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Know Your Code: The Harmonized System and North American Industry Classification System
March 22, 2022 Ken Click, Business Development Specialist

A blog post from earlier this month highlighted free online government data and tools that provide insights about and identify opportunities in the global marketplace. Many of these tools require users to input a product identifying code, such as a Harmonized System (HS) code or North American Industry Classification System (NAICS) code. While these codes may seem similar, they represent completely different classification systems – one applies to international trade while the other pertains to businesses by type of economic activity.

Managed by the World Customs Organization (WCO), the Harmonized System is used in international trade. According to the WCO, “over 98% of the merchandise in international trade is classified in terms of the HS” and the system is “extensively used by governments, international organizations and the private sector for many other purposes such as internal taxes, trade policies, monitoring of controlled goods, rules of origin, freight tariffs, transport statistics, price monitoring, quota controls, compilation of national accounts, and economic research and analysis.”

HS codes are 6-digits, tied to a specific product description, and can be found on the U.S. International Trade Commission’s Schedule B database. Schedule B codes are an extension of HS codes. They are 10-digits and used for exporting products from the U.S. For example, a database search for ‘string musical instruments’ turns up 4-digit HS code 9202 (representing this broad category), but a more specific product description within this category such as ‘string musical instruments that are played with a bow’ becomes a 6-digit HS code 9202.10 with a 10-digit Schedule B code of 9202.10.0000. More information about understanding these codes, including the application of Schedule B codes, can be found on the International Trade Administration website.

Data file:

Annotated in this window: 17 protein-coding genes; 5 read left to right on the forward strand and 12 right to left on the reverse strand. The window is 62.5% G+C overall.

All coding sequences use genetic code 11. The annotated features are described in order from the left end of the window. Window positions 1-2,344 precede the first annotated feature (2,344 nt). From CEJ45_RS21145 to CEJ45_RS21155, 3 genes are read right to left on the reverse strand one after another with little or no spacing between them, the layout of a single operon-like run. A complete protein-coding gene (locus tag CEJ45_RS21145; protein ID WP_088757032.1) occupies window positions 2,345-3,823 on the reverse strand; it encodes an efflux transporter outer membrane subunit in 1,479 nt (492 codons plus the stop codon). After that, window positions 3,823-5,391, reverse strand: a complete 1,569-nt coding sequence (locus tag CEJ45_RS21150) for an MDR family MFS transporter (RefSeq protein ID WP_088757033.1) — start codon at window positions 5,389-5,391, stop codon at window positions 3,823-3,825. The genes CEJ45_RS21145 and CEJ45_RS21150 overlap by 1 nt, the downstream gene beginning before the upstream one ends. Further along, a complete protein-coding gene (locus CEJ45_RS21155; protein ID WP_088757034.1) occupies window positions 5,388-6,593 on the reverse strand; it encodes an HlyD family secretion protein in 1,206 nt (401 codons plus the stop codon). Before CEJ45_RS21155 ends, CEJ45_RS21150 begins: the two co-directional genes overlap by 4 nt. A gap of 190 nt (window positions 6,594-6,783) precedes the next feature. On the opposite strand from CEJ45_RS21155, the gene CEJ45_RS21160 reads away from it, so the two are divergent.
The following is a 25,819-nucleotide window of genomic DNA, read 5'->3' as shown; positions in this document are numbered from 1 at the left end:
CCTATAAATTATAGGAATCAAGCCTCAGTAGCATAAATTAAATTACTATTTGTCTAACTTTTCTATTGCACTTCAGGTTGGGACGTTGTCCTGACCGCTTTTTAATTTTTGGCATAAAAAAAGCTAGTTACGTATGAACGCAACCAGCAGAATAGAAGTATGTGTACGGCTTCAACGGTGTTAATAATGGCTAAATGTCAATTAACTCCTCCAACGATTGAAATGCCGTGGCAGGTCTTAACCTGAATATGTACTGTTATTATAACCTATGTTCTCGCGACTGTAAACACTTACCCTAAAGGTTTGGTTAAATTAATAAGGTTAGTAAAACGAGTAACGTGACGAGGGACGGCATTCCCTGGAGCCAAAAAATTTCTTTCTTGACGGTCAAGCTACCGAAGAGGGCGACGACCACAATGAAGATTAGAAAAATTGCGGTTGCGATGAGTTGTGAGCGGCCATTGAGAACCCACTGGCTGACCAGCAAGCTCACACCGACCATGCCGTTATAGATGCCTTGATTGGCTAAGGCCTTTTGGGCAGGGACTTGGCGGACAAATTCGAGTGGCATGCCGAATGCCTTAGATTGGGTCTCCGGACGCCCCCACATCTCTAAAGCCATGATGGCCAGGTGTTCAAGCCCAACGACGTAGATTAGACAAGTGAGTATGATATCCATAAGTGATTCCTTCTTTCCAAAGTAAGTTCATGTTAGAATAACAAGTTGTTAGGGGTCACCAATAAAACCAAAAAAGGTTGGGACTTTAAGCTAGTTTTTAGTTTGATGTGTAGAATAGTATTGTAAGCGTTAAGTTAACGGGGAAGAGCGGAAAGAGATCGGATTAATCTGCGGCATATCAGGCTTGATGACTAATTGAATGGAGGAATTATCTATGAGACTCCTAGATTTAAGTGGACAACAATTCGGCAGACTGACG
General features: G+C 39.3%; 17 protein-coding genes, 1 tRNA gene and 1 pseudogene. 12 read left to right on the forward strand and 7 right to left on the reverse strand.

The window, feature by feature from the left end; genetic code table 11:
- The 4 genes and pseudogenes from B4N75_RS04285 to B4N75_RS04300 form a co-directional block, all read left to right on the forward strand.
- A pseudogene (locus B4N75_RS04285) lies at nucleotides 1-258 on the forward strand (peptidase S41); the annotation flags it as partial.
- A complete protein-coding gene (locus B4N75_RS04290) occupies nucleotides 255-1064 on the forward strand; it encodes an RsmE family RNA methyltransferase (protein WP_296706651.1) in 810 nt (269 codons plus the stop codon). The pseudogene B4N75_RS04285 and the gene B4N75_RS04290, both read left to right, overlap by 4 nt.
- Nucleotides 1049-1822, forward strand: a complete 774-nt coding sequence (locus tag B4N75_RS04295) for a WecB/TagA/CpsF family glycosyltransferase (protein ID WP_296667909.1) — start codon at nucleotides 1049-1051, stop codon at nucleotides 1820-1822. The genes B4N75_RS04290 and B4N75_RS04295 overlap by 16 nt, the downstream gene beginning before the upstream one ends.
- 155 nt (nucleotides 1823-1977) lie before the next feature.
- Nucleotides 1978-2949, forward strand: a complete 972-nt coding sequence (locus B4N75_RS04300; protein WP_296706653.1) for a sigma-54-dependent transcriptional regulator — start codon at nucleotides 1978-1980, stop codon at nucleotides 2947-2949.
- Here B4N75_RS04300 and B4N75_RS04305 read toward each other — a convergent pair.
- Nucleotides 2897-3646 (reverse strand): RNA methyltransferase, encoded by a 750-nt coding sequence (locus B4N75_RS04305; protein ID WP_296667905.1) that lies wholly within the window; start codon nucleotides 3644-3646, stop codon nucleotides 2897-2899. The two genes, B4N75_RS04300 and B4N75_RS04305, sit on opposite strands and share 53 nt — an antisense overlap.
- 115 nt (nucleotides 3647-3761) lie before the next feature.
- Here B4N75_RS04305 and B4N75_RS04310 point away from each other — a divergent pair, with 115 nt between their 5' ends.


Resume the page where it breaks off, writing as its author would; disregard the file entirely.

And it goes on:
Unlike HS codes, NAICS codes are only used in North America and categorize businesses by type of economic activity, according to the U.S. Census Bureau. To find NAICS codes, the U.S. Census Bureau offers a search feature on its website and a downloadable manual containing the full list. Returning to the string musical instrument example, a search for this product category in the U.S. Census NAICS database turns up ‘musical instrument manufacturing’ (6-digit NAICS code 339992) along with a list of all manufacturers (non-string and string musical instruments) which fall under this code. These results show the product manufacturer type rather than the type of product.

Businesses who know their codes can take advantage of the free government tools and resources available to those who are searching for trade-related information. To learn more about EXIM's eligibility criteria or to get started, please click here to schedule a free consultation with an EXIM trade finance specialist. 

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EXIM’s Blog postings are intended to highlight various facets of exporting, but the postings are not legal advice, and are not intended to summarize all legal requirements associated with exporting.